The Government of Kenya has prohibited the importation of raw cane with immediate effect as part of the measures to avoid a sugar glut occasioned by an increase in the importation of raw cane.

Other measures announced by the Agriculture CS Hon Peter Munya include suspension of all Brown Sugar imports into the country until further notice. The CS also suspended pre-shipment approvals and Extensions of all Sugar import permits with immediate effect, subjecting all applications for Brown Sugar Imports to the Sugar (Imports/Exports) Regulations soon to be gazetted.

He disclosed that the Ministry shall also work closely with counterpart Agencies to intensify Cross-Border Surveillance along Kenya and Uganda borders to ensure no smuggling of sugar and raw cane.

The CS also directed the Sugar Directorate of the Agriculture and Food Authority to ensure that the new Sugar Importation guidelines give no provision for the extension for existing Brown Sugar import permits.

The CS admitted that the Ministry has noted with great concern an influx of illegal importation of brown sugar from Uganda through the Busia Border with indications of unscrupulous businessmen and traders taking advantage of the COVID-19 curfew hours to sneak unlawful imports into the country at night.

Read Also: Mumias and other Sugar companies to benefit from Kshs 58 M loan amnesty from Government.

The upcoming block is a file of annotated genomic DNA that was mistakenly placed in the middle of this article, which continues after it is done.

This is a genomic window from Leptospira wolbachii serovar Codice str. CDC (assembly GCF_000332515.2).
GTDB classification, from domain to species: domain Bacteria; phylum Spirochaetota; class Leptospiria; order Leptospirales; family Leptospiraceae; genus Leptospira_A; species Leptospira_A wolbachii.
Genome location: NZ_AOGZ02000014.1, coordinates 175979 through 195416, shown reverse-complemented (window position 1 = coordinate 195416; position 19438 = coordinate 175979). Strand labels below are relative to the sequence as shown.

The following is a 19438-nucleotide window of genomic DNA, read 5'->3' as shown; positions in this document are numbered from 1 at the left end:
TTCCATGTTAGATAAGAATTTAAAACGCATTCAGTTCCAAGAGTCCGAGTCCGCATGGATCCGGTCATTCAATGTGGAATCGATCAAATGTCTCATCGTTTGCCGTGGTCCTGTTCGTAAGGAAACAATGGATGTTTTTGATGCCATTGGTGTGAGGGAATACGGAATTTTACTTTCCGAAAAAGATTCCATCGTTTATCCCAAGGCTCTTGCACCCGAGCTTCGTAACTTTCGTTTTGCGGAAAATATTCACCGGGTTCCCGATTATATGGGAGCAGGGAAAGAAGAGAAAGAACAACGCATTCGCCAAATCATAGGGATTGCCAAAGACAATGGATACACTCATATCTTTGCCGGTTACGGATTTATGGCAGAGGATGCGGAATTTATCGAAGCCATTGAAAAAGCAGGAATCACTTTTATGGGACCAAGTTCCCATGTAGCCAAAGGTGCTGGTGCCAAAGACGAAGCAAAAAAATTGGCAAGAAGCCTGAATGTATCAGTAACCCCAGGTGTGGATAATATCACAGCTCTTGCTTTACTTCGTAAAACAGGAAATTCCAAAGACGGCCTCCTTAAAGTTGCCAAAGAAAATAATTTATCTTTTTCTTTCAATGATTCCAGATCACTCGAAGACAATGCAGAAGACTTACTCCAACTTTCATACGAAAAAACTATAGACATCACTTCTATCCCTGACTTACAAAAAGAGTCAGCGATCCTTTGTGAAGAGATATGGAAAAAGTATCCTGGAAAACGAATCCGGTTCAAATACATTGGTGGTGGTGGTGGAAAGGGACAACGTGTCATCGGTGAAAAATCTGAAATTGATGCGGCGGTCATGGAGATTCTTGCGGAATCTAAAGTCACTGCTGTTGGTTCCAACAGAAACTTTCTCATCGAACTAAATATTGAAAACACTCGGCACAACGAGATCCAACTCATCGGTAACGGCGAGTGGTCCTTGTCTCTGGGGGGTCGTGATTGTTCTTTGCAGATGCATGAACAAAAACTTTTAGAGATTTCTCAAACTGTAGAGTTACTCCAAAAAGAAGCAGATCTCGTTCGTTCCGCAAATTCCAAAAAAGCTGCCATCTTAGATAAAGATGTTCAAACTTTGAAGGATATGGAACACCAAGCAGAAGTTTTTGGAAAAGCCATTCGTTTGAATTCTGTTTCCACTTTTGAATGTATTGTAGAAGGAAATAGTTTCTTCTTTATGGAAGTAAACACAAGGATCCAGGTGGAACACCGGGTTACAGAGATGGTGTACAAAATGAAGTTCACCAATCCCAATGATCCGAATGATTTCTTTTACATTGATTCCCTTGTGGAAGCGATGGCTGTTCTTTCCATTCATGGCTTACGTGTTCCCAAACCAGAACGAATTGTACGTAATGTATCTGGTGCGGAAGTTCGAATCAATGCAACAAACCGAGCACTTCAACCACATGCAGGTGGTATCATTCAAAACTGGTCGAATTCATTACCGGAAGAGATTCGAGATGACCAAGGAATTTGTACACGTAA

Additionally, some millers who had obtained temporary permits to import raw cane from Uganda for a limited period of three months (September to December 2019) have illegally continued to import raw cane. This trend could potentially affect the livelihoods of Kenyan farmers along the Sugar-Belt, whose crop is ready for harvest.

The uncoordinated importation of raw cane and brown sugar has rendered Kenya’s mills uncompetitive. Ex-factory prices for the mills remain at Kenya shillings 4,200 per 50 KG bag. The price per tonne is Kenya shillings 85,260 compared to Cost Insurance Freight (CIF) for imported sugar, which stands at Kenya shillings 60,117.

“This scenario clearly explains why Kenyan sugar is struggling to compete with imported sugar in the local market”,

he said.

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